Cost of living: the impact on children’s physical and mental health

Samantha Redgrave-Hogg
By Samantha Redgrave-Hogg,
updated on Mar 27, 2023

Table with calculator, pen, and paper

With almost one-quarter of parents of children under the age of 11 claiming that the cost of living has had a detrimental effect on their mental health, we take a further look and highlight some available support

Findings from a recent Save the Children/YouGov survey, covered by iNews show how rising living costs are impacting children in the UK physically and mentally. Nearly one-quarter (24%) of the parents surveyed say they are worried about their children’s mental health and one-fifth (17%) of those parents claim their children are suffering from physical health problems. Children living in households with an income of £30,000 or less are the worst affected, with 37% of parents saying their children’s mental health has been affected.

The online survey of 2,008 parents of children aged 11 and under highlighted some of the concerns parents are coming up against due to increased financial pressures. To cut back, parents are finding it difficult to keep up with days out and after-school clubs. And soaring household bills mean parents are buying cheaper food options with less variety. It also means families are living in colder, poorer conditions. This is negatively impacting the overall wellbeing of children; they are more likely to suffer from an increased number of colds and experience reduced sleep quality, for example.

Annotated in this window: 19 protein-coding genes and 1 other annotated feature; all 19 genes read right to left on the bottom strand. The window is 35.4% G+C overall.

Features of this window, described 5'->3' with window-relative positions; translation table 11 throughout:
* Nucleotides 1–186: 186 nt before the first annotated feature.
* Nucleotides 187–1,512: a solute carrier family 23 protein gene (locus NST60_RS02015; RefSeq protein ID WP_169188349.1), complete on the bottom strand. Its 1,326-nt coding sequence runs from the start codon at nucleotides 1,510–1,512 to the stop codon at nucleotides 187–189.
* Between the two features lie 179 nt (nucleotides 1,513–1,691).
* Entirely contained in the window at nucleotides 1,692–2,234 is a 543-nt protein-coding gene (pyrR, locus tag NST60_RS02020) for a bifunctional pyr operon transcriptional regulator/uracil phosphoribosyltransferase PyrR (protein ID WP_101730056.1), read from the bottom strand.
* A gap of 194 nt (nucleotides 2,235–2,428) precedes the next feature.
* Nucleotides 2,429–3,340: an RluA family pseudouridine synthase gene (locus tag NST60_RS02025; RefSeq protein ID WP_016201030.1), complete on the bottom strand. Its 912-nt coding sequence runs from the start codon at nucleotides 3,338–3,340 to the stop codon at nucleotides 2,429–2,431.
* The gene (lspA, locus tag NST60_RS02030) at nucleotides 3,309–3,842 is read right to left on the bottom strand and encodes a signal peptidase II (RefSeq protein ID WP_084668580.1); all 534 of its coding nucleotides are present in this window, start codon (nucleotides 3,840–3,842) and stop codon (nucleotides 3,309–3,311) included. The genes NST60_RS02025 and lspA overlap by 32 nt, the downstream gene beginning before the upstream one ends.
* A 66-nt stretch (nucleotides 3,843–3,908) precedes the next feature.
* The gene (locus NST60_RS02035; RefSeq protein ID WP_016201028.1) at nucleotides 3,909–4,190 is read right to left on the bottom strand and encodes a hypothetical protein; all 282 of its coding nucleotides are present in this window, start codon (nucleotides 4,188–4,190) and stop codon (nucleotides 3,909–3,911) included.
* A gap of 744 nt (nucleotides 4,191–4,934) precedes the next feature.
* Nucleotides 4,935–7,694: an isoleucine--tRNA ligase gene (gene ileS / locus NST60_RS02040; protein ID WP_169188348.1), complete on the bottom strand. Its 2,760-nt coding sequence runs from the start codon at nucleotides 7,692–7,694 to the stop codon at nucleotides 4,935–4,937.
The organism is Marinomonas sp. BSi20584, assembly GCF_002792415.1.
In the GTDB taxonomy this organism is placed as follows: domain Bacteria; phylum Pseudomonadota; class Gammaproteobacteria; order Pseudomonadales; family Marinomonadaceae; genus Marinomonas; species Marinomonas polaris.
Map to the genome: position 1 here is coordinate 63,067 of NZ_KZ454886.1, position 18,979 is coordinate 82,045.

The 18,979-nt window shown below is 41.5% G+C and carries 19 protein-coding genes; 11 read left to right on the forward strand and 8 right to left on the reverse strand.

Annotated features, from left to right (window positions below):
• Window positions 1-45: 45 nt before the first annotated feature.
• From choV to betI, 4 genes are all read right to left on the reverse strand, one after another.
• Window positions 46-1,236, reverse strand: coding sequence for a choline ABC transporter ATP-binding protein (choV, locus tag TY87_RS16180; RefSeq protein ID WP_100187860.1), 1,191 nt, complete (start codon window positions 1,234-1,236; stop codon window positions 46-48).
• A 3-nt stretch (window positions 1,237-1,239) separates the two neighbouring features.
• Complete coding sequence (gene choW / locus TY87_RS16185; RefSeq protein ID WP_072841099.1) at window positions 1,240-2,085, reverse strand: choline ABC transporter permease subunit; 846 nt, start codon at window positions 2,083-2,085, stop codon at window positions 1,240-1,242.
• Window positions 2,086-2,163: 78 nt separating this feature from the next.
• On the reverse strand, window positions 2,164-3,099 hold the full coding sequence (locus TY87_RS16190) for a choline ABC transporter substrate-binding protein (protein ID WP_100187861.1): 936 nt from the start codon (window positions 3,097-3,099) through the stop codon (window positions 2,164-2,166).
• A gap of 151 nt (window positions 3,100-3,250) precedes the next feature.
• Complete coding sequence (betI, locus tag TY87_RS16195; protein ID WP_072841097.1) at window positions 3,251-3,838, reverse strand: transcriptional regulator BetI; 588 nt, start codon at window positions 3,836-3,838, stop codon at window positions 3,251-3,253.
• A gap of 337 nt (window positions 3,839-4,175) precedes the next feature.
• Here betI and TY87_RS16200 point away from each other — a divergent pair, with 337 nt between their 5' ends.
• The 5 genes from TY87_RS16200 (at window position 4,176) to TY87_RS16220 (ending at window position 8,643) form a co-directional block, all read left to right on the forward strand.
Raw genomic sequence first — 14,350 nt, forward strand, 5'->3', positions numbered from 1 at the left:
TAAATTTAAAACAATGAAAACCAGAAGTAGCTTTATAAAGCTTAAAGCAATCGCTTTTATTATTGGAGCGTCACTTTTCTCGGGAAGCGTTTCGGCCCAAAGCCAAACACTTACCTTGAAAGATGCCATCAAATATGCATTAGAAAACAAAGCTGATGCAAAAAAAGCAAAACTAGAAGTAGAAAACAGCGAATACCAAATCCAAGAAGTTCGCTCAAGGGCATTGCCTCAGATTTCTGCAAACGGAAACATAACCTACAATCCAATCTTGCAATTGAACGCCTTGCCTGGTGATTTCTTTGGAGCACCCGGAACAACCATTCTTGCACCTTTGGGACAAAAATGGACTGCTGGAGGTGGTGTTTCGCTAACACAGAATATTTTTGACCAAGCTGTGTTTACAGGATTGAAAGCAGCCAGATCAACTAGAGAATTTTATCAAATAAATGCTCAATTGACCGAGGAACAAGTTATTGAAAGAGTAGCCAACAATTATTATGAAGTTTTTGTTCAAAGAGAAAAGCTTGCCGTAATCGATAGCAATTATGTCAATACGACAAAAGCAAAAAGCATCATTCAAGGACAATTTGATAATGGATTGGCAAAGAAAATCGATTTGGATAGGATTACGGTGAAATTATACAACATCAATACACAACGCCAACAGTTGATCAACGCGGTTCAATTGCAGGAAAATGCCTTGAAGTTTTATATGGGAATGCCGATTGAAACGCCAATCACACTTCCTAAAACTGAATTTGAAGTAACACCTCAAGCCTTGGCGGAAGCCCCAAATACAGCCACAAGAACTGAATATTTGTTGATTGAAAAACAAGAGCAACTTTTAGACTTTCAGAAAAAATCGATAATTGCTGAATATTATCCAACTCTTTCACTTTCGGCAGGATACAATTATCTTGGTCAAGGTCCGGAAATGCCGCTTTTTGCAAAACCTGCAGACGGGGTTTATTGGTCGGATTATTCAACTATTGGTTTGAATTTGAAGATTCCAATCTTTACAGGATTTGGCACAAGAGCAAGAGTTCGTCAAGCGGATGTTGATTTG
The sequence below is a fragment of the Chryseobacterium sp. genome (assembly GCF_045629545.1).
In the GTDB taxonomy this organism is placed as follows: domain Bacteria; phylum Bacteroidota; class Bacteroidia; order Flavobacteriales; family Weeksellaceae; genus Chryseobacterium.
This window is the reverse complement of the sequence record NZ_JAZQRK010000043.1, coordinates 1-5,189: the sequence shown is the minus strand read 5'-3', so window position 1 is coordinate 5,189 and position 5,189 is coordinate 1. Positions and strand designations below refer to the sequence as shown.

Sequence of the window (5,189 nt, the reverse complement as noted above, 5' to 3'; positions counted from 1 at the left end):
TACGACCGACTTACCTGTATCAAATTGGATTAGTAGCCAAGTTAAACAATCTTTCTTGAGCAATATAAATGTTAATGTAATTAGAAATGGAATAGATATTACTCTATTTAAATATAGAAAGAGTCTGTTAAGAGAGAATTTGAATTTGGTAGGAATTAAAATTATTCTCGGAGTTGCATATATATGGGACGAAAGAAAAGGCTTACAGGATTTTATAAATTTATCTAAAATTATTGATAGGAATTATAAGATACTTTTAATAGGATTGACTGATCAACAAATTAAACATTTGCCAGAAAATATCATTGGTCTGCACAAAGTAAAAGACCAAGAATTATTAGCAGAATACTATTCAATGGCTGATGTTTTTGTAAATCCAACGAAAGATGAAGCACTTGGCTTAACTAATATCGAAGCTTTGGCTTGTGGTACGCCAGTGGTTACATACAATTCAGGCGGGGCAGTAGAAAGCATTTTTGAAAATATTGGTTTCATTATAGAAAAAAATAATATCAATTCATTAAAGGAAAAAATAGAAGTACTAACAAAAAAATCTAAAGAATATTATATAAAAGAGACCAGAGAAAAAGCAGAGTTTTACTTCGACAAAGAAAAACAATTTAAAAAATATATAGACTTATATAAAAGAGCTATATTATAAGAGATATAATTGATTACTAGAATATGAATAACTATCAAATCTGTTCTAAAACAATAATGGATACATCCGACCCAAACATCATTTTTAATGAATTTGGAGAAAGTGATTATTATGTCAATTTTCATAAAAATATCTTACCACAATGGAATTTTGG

The same survey revealed how parents are even turning down work or are being forced to cut working hours due to expensive childcare. Over half (54%) of mothers have cut their hours because they can’t afford to pay for childcare.

Becca Lyon, head of child poverty at Save the Children UK is calling on the Chancellor, Jeremy Hunt, to take action at tomorrow’s Spring Budget, urging the government to provide further support for struggling families.

“Parents are trying everything they can to put their children first, skipping their own meals, going without heating and their own essentials, but it’s clear families feel their young ones are suffering in such tough financial times.

“Jeremy Hunt should increase child-related benefits, alongside introducing childcare reforms that will support parents back into work.”

Where can parents find wellbeing support for their children?

More support is needed for families during this unsettling time but what can parents do to help their family's mental health?

  • If you are worried about your child’s mental health you can contact Young Minds for confidential guidance free of charge.
  • Visit the NHS website for children and young people's mental health services (CYPMHS)
  • Talk to your child’s teacher or GP They should be able to help your child access the right kind of support.
  • Access free advice from MoneyHelper. They have a range of tools and tips to help with the cost of living crisis.
  • Open up to trusted friends or family. Releasing the stress by talking to someone about how you are feeling and the worries you have for your child might help share the load.

Want to learn more about the impact of the cost of living? “Surviving the Pay Squeeze” aired on BBC One on Monday 20th March.

If you are struggling with any of these issues or would simply like to know more about the benefits of counselling, visit the Counselling Directory

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